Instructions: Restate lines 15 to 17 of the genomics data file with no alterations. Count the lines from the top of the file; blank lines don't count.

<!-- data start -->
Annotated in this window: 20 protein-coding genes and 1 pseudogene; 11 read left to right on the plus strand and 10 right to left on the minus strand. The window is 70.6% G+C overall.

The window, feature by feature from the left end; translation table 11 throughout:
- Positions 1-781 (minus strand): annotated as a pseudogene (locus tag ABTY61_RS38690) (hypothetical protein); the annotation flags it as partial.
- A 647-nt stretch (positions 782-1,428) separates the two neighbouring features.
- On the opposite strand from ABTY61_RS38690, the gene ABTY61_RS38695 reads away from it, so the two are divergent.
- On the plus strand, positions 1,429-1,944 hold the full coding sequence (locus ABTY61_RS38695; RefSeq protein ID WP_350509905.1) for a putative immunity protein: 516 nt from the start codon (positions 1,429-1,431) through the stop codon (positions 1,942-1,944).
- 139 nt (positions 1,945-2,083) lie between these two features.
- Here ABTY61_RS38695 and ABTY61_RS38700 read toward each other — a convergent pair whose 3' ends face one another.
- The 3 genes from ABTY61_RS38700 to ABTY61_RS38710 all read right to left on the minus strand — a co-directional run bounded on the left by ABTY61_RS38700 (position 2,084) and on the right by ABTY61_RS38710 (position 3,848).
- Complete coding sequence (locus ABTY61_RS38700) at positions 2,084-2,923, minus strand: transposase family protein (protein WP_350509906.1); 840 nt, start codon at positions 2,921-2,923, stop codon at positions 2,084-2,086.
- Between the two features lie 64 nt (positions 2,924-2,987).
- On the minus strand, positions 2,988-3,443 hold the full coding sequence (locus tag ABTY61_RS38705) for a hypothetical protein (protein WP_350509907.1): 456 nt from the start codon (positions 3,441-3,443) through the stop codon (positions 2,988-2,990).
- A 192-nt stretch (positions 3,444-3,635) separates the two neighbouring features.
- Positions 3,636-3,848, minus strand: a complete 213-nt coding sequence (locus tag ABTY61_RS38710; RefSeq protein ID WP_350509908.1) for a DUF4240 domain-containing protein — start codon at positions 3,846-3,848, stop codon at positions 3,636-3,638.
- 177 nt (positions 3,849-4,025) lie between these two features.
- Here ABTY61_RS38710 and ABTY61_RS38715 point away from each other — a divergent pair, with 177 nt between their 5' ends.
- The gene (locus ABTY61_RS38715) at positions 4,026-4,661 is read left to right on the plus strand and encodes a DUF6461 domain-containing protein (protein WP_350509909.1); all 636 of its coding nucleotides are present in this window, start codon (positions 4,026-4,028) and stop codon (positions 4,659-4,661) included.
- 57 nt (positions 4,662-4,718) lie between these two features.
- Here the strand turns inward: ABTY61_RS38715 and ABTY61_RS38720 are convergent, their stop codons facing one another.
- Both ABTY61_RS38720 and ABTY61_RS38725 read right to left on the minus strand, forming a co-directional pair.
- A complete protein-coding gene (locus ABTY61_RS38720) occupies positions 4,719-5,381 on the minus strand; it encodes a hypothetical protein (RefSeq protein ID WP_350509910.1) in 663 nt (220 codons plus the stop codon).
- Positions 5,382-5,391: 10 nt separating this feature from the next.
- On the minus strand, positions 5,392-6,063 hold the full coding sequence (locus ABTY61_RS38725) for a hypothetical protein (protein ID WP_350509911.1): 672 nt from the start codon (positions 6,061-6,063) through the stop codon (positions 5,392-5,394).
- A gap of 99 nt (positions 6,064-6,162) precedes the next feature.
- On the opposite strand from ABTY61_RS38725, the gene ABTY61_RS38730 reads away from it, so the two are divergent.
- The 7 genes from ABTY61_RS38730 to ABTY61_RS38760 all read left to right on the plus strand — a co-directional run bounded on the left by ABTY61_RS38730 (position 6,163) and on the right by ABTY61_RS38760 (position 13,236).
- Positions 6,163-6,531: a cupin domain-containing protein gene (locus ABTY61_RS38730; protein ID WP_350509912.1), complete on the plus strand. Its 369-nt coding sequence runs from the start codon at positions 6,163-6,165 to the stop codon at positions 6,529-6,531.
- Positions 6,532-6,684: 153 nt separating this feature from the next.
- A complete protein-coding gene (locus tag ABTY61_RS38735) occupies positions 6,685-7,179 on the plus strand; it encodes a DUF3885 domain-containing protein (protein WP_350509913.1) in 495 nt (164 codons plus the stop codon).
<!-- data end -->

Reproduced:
- 177 nt (positions 3,849-4,025) lie between these two features.
- Here ABTY61_RS38710 and ABTY61_RS38715 point away from each other — a divergent pair, with 177 nt between their 5' ends.
- The gene (locus ABTY61_RS38715) at positions 4,026-4,661 is read left to right on the plus strand and encodes a DUF6461 domain-containing protein (protein WP_350509909.1); all 636 of its coding nucleotides are present in this window, start codon (positions 4,026-4,028) and stop codon (positions 4,659-4,661) included.